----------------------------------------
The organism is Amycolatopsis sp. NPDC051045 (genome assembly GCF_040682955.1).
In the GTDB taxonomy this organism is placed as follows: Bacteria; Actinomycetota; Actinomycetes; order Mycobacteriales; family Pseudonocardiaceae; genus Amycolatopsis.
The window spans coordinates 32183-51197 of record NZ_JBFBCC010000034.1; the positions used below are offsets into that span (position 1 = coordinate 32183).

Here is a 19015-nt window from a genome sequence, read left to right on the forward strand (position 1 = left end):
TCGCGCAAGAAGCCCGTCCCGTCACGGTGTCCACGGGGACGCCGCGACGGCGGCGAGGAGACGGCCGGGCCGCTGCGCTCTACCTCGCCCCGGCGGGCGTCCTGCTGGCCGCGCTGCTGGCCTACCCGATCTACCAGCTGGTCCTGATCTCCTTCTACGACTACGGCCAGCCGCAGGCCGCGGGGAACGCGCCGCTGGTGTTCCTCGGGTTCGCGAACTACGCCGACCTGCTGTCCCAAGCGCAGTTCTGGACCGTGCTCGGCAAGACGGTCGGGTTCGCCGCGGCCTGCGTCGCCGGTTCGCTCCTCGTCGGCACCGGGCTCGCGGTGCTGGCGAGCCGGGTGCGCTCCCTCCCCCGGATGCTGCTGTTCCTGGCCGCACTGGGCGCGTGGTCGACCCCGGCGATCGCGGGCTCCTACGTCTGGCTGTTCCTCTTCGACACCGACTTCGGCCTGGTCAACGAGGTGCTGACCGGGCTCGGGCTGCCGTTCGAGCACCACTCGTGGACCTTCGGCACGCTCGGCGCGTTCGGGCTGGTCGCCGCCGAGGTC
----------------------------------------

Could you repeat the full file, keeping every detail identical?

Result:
The organism is Amycolatopsis sp. NPDC051045 (genome assembly GCF_040682955.1).
In the GTDB taxonomy this organism is placed as follows: Bacteria; Actinomycetota; Actinomycetes; order Mycobacteriales; family Pseudonocardiaceae; genus Amycolatopsis.
The window spans coordinates 32183-51197 of record NZ_JBFBCC010000034.1; the positions used below are offsets into that span (position 1 = coordinate 32183).

Here is a 19015-nt window from a genome sequence, read left to right on the forward strand (position 1 = left end):
TCGCGCAAGAAGCCCGTCCCGTCACGGTGTCCACGGGGACGCCGCGACGGCGGCGAGGAGACGGCCGGGCCGCTGCGCTCTACCTCGCCCCGGCGGGCGTCCTGCTGGCCGCGCTGCTGGCCTACCCGATCTACCAGCTGGTCCTGATCTCCTTCTACGACTACGGCCAGCCGCAGGCCGCGGGGAACGCGCCGCTGGTGTTCCTCGGGTTCGCGAACTACGCCGACCTGCTGTCCCAAGCGCAGTTCTGGACCGTGCTCGGCAAGACGGTCGGGTTCGCCGCGGCCTGCGTCGCCGGTTCGCTCCTCGTCGGCACCGGGCTCGCGGTGCTGGCGAGCCGGGTGCGCTCCCTCCCCCGGATGCTGCTGTTCCTGGCCGCACTGGGCGCGTGGTCGACCCCGGCGATCGCGGGCTCCTACGTCTGGCTGTTCCTCTTCGACACCGACTTCGGCCTGGTCAACGAGGTGCTGACCGGGCTCGGGCTGCCGTTCGAGCACCACTCGTGGACCTTCGGCACGCTCGGCGCGTTCGGGCTGGTCGCCGCCGAGGTC